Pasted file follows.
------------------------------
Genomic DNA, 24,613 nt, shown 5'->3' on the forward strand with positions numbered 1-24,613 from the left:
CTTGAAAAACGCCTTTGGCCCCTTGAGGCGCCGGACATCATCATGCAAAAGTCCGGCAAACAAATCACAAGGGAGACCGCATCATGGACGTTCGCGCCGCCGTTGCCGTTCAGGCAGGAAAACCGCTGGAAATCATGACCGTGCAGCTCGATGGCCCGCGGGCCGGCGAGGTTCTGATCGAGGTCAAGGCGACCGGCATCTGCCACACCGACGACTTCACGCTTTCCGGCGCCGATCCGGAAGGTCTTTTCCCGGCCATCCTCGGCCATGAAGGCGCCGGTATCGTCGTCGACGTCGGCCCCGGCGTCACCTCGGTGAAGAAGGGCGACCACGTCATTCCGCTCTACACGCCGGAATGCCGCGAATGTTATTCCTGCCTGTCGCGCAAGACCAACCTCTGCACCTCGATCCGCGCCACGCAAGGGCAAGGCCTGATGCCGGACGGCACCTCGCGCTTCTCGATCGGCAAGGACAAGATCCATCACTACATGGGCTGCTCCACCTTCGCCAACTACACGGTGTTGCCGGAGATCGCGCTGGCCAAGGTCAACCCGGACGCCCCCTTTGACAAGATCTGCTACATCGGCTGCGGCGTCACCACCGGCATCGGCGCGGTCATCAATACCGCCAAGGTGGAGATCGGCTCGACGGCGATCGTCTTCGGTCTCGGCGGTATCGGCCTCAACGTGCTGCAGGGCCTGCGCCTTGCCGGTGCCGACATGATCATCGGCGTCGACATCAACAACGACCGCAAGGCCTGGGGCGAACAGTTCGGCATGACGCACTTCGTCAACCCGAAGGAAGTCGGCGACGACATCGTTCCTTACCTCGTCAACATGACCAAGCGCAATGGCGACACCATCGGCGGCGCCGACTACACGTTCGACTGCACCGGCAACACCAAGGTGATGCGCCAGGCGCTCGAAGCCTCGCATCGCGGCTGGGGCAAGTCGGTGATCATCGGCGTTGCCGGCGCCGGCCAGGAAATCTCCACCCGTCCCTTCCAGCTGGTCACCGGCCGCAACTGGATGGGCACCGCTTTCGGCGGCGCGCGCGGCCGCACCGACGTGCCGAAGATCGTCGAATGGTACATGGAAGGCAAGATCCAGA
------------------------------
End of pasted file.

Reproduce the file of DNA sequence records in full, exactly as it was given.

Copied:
Genomic DNA, 24,613 nt, shown 5'->3' on the forward strand with positions numbered 1-24,613 from the left:
CTTGAAAAACGCCTTTGGCCCCTTGAGGCGCCGGACATCATCATGCAAAAGTCCGGCAAACAAATCACAAGGGAGACCGCATCATGGACGTTCGCGCCGCCGTTGCCGTTCAGGCAGGAAAACCGCTGGAAATCATGACCGTGCAGCTCGATGGCCCGCGGGCCGGCGAGGTTCTGATCGAGGTCAAGGCGACCGGCATCTGCCACACCGACGACTTCACGCTTTCCGGCGCCGATCCGGAAGGTCTTTTCCCGGCCATCCTCGGCCATGAAGGCGCCGGTATCGTCGTCGACGTCGGCCCCGGCGTCACCTCGGTGAAGAAGGGCGACCACGTCATTCCGCTCTACACGCCGGAATGCCGCGAATGTTATTCCTGCCTGTCGCGCAAGACCAACCTCTGCACCTCGATCCGCGCCACGCAAGGGCAAGGCCTGATGCCGGACGGCACCTCGCGCTTCTCGATCGGCAAGGACAAGATCCATCACTACATGGGCTGCTCCACCTTCGCCAACTACACGGTGTTGCCGGAGATCGCGCTGGCCAAGGTCAACCCGGACGCCCCCTTTGACAAGATCTGCTACATCGGCTGCGGCGTCACCACCGGCATCGGCGCGGTCATCAATACCGCCAAGGTGGAGATCGGCTCGACGGCGATCGTCTTCGGTCTCGGCGGTATCGGCCTCAACGTGCTGCAGGGCCTGCGCCTTGCCGGTGCCGACATGATCATCGGCGTCGACATCAACAACGACCGCAAGGCCTGGGGCGAACAGTTCGGCATGACGCACTTCGTCAACCCGAAGGAAGTCGGCGACGACATCGTTCCTTACCTCGTCAACATGACCAAGCGCAATGGCGACACCATCGGCGGCGCCGACTACACGTTCGACTGCACCGGCAACACCAAGGTGATGCGCCAGGCGCTCGAAGCCTCGCATCGCGGCTGGGGCAAGTCGGTGATCATCGGCGTTGCCGGCGCCGGCCAGGAAATCTCCACCCGTCCCTTCCAGCTGGTCACCGGCCGCAACTGGATGGGCACCGCTTTCGGCGGCGCGCGCGGCCGCACCGACGTGCCGAAGATCGTCGAATGGTACATGGAAGGCAAGATCCAGA